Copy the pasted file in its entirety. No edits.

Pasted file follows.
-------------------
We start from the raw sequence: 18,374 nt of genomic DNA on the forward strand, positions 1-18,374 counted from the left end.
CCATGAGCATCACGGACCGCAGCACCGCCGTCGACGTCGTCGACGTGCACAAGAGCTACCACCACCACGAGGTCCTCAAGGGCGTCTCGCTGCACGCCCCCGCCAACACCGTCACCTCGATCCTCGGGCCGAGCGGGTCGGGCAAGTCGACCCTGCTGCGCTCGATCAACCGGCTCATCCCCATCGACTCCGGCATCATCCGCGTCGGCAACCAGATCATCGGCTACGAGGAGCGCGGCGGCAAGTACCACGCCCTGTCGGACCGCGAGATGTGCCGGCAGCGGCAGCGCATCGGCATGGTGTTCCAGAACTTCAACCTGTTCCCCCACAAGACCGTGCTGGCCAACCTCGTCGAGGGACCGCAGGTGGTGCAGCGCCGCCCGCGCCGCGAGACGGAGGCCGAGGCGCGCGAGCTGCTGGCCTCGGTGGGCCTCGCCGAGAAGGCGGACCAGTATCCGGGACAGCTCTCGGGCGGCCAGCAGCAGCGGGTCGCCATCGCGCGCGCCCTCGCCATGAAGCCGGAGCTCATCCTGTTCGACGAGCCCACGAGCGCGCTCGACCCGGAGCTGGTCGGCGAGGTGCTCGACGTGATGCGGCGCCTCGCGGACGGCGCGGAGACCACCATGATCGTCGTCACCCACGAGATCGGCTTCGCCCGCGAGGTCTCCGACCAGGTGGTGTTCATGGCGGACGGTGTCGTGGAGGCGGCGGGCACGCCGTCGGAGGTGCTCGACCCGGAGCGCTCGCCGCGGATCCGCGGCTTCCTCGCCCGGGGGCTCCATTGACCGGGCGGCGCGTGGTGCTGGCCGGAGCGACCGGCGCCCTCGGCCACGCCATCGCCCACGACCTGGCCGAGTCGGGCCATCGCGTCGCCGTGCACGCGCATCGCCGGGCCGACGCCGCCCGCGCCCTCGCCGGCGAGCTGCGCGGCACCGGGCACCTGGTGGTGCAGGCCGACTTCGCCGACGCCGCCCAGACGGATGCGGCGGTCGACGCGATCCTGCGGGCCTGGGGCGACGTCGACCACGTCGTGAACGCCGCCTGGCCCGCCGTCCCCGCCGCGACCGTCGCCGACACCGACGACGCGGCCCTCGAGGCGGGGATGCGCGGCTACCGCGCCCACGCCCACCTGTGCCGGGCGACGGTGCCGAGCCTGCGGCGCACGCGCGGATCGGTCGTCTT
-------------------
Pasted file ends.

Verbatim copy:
We start from the raw sequence: 18,374 nt of genomic DNA on the forward strand, positions 1-18,374 counted from the left end.
CCATGAGCATCACGGACCGCAGCACCGCCGTCGACGTCGTCGACGTGCACAAGAGCTACCACCACCACGAGGTCCTCAAGGGCGTCTCGCTGCACGCCCCCGCCAACACCGTCACCTCGATCCTCGGGCCGAGCGGGTCGGGCAAGTCGACCCTGCTGCGCTCGATCAACCGGCTCATCCCCATCGACTCCGGCATCATCCGCGTCGGCAACCAGATCATCGGCTACGAGGAGCGCGGCGGCAAGTACCACGCCCTGTCGGACCGCGAGATGTGCCGGCAGCGGCAGCGCATCGGCATGGTGTTCCAGAACTTCAACCTGTTCCCCCACAAGACCGTGCTGGCCAACCTCGTCGAGGGACCGCAGGTGGTGCAGCGCCGCCCGCGCCGCGAGACGGAGGCCGAGGCGCGCGAGCTGCTGGCCTCGGTGGGCCTCGCCGAGAAGGCGGACCAGTATCCGGGACAGCTCTCGGGCGGCCAGCAGCAGCGGGTCGCCATCGCGCGCGCCCTCGCCATGAAGCCGGAGCTCATCCTGTTCGACGAGCCCACGAGCGCGCTCGACCCGGAGCTGGTCGGCGAGGTGCTCGACGTGATGCGGCGCCTCGCGGACGGCGCGGAGACCACCATGATCGTCGTCACCCACGAGATCGGCTTCGCCCGCGAGGTCTCCGACCAGGTGGTGTTCATGGCGGACGGTGTCGTGGAGGCGGCGGGCACGCCGTCGGAGGTGCTCGACCCGGAGCGCTCGCCGCGGATCCGCGGCTTCCTCGCCCGGGGGCTCCATTGACCGGGCGGCGCGTGGTGCTGGCCGGAGCGACCGGCGCCCTCGGCCACGCCATCGCCCACGACCTGGCCGAGTCGGGCCATCGCGTCGCCGTGCACGCGCATCGCCGGGCCGACGCCGCCCGCGCCCTCGCCGGCGAGCTGCGCGGCACCGGGCACCTGGTGGTGCAGGCCGACTTCGCCGACGCCGCCCAGACGGATGCGGCGGTCGACGCGATCCTGCGGGCCTGGGGCGACGTCGACCACGTCGTGAACGCCGCCTGGCCCGCCGTCCCCGCCGCGACCGTCGCCGACACCGACGACGCGGCCCTCGAGGCGGGGATGCGCGGCTACCGCGCCCACGCCCACCTGTGCCGGGCGACGGTGCCGAGCCTGCGGCGCACGCGCGGATCGGTCGTCTT